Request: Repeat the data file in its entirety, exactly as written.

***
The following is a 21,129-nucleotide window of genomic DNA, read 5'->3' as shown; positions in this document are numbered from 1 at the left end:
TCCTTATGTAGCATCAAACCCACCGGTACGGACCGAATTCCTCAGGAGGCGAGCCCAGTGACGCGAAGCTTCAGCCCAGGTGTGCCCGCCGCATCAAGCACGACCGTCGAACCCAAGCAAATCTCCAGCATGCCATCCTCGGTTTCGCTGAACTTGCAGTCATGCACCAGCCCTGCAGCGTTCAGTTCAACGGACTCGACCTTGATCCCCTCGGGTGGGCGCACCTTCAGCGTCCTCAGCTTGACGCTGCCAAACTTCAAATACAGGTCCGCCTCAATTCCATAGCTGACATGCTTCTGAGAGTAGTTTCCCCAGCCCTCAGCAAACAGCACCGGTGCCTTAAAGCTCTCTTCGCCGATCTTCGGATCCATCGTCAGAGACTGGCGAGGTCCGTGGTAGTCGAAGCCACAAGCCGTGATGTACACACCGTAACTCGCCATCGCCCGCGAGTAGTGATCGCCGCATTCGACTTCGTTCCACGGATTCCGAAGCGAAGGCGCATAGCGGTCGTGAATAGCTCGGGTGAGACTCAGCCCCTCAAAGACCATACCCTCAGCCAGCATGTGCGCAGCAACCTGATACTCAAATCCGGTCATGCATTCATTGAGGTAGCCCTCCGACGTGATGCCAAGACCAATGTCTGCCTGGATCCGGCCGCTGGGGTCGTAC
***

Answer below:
The following is a 21,129-nucleotide window of genomic DNA, read 5'->3' as shown; positions in this document are numbered from 1 at the left end:
TCCTTATGTAGCATCAAACCCACCGGTACGGACCGAATTCCTCAGGAGGCGAGCCCAGTGACGCGAAGCTTCAGCCCAGGTGTGCCCGCCGCATCAAGCACGACCGTCGAACCCAAGCAAATCTCCAGCATGCCATCCTCGGTTTCGCTGAACTTGCAGTCATGCACCAGCCCTGCAGCGTTCAGTTCAACGGACTCGACCTTGATCCCCTCGGGTGGGCGCACCTTCAGCGTCCTCAGCTTGACGCTGCCAAACTTCAAATACAGGTCCGCCTCAATTCCATAGCTGACATGCTTCTGAGAGTAGTTTCCCCAGCCCTCAGCAAACAGCACCGGTGCCTTAAAGCTCTCTTCGCCGATCTTCGGATCCATCGTCAGAGACTGGCGAGGTCCGTGGTAGTCGAAGCCACAAGCCGTGATGTACACACCGTAACTCGCCATCGCCCGCGAGTAGTGATCGCCGCATTCGACTTCGTTCCACGGATTCCGAAGCGAAGGCGCATAGCGGTCGTGAATAGCTCGGGTGAGACTCAGCCCCTCAAAGACCATACCCTCAGCCAGCATGTGCGCAGCAACCTGATACTCAAATCCGGTCATGCATTCATTGAGGTAGCCCTCCGACGTGATGCCAAGACCAATGTCTGCCTGGATCCGGCCGCTGGGGTCGTAC